This model is, however, complicated by the functional relationship between Lck and Zap70. The best known, but not the only, substrates of Lck are the cytoplasmic tyrosines of the TCR complex and Zap70. Zap70 is recruited to the phosphotyrosines of the TCR complex and is activated by Lck-mediated tyrosine phosphorylation of its kinase domain. In addition, Zap70 also has an important scaffolding role through which it recruits other effector proteins. Therefore, a model that might emerge from all of these data is one in which the activity of Lck and the transcriptionally regulated function of Zap70, either as a kinase or as a scaffolding protein, establish a balance in which the predominance of either determines differentiation toward the CD4+ or CD8+ lineages, respectively. However, the balance between the abundance or activity of the substrates of Zap70 and Lck, other than the TCR and Zap70, might also be a determinant of lineage decision. The study by Singer and colleagues (19), which indicates a dependence on IL-7R for differentiation toward the CD8+ lineage, shows that the inhibitor of IL-7R signaling, SOCS-1, has to be down-regulated, the IL-7Rα chain has to be expressed, and the chemokine receptor CCR7 has to be induced for DP thymocytes to migrate from the thymic cortex to the medulla, where IL-7 is produced. In light of the observations by Saini et al. (20), it could be that it is the TCR, through Zap70, that enables DP thymocytes to reach the IL-7–responsive state necessary for differentiation to CD8+ T cells. More than 20 years after the concept of positive selection and 30 years since the essential steps of thymic maturation were figured out, it is not clear how the TCR directs so many different steps. The study by Saini et al. is definitively a step forward in our knowledge, but certainly many questions are still pending.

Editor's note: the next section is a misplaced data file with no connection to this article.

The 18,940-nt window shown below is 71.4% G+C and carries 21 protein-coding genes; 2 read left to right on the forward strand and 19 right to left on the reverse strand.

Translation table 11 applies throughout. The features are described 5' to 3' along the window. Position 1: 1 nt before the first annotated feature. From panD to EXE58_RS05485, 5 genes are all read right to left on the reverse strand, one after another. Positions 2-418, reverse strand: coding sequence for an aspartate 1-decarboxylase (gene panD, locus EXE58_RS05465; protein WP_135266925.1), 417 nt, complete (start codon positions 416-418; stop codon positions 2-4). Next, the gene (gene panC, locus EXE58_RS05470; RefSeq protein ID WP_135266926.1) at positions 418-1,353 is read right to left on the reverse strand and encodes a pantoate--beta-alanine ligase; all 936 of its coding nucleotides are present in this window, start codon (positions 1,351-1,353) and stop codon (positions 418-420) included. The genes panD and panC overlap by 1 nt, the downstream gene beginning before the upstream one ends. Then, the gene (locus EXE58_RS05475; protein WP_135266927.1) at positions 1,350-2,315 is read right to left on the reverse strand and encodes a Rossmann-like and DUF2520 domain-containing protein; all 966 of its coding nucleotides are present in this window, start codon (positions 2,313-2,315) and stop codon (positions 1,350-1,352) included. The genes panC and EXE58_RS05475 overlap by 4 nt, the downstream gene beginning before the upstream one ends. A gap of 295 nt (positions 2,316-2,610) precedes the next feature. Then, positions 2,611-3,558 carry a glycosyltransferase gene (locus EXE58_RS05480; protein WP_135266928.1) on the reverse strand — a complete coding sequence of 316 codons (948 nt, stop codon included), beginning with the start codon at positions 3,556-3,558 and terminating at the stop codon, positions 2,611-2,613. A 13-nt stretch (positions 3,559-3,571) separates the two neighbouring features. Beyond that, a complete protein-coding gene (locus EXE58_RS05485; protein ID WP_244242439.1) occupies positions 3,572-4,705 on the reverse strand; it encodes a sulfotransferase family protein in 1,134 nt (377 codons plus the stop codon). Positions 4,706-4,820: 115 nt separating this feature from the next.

Acknowledgments

This work was supported by grants SAF2006-01391 (to B.A.) and BFU2009-08009 (to H.M.vS.) from the Comisión Interministerial de Ciencia y Tecnología. The authors declare no conflict of interest.